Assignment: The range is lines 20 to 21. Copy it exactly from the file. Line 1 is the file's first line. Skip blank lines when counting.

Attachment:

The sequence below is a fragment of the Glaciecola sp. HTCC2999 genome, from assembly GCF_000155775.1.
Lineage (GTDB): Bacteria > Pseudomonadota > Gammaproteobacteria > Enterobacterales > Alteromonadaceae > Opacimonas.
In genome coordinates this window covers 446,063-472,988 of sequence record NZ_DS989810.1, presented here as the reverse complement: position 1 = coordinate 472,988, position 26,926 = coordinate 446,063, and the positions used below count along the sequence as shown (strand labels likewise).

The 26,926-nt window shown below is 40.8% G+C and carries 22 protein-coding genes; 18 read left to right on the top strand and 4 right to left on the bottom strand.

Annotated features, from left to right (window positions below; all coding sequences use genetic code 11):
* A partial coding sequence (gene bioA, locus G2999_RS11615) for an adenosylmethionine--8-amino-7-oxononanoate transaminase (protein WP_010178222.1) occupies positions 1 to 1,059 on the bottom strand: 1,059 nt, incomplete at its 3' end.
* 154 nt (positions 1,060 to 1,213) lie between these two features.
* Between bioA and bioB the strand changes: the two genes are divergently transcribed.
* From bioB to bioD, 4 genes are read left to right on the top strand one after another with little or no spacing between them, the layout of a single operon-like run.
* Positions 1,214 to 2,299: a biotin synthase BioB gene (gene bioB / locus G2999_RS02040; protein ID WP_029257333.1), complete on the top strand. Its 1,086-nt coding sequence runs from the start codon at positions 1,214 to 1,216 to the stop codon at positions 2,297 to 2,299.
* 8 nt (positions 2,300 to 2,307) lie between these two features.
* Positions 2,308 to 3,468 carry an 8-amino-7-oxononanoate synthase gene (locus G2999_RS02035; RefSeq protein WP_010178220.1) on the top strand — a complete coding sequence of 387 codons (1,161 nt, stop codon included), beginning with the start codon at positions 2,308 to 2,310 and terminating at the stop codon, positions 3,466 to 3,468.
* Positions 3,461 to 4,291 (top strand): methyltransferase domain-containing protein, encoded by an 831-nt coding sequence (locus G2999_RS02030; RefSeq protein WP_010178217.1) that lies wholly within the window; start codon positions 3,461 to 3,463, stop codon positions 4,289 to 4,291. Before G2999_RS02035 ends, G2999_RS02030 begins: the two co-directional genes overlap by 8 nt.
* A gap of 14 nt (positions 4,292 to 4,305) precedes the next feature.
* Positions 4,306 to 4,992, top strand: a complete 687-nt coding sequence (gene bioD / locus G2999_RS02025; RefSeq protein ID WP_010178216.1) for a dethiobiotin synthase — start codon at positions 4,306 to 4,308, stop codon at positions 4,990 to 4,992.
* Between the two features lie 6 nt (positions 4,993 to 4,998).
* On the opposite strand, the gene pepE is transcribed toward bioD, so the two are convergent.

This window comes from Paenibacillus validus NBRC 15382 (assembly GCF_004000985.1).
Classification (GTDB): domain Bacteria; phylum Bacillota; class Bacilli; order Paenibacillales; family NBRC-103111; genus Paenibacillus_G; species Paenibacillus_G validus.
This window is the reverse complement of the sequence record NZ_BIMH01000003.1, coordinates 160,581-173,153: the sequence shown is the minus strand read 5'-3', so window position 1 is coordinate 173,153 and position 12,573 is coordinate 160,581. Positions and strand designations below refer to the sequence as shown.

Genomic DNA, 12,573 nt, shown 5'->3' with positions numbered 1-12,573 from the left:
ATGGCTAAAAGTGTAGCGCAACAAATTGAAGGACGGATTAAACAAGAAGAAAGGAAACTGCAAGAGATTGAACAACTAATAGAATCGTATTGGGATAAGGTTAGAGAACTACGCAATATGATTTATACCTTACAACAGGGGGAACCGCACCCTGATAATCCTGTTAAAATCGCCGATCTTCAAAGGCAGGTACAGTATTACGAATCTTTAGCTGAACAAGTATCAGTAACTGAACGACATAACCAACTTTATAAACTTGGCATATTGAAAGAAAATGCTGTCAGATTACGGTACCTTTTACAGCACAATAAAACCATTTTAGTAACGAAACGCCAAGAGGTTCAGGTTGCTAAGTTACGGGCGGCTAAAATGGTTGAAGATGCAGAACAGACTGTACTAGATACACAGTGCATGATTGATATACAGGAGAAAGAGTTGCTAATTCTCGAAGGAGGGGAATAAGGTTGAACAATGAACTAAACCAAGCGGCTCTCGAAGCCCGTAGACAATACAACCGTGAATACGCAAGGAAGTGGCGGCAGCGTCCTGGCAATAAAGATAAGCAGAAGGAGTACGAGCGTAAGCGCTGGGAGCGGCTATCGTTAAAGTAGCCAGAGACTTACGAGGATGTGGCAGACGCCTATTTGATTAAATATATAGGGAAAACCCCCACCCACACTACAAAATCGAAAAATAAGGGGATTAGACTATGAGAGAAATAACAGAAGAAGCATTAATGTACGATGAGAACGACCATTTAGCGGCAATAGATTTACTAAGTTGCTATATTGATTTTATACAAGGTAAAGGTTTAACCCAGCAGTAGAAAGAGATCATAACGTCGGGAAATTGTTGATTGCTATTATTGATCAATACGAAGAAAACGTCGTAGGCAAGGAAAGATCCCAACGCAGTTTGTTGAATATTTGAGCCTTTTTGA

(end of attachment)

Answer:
This window is the reverse complement of the sequence record NZ_BIMH01000003.1, coordinates 160,581-173,153: the sequence shown is the minus strand read 5'-3', so window position 1 is coordinate 173,153 and position 12,573 is coordinate 160,581. Positions and strand designations below refer to the sequence as shown.

Genomic DNA, 12,573 nt, shown 5'->3' with positions numbered 1-12,573 from the left: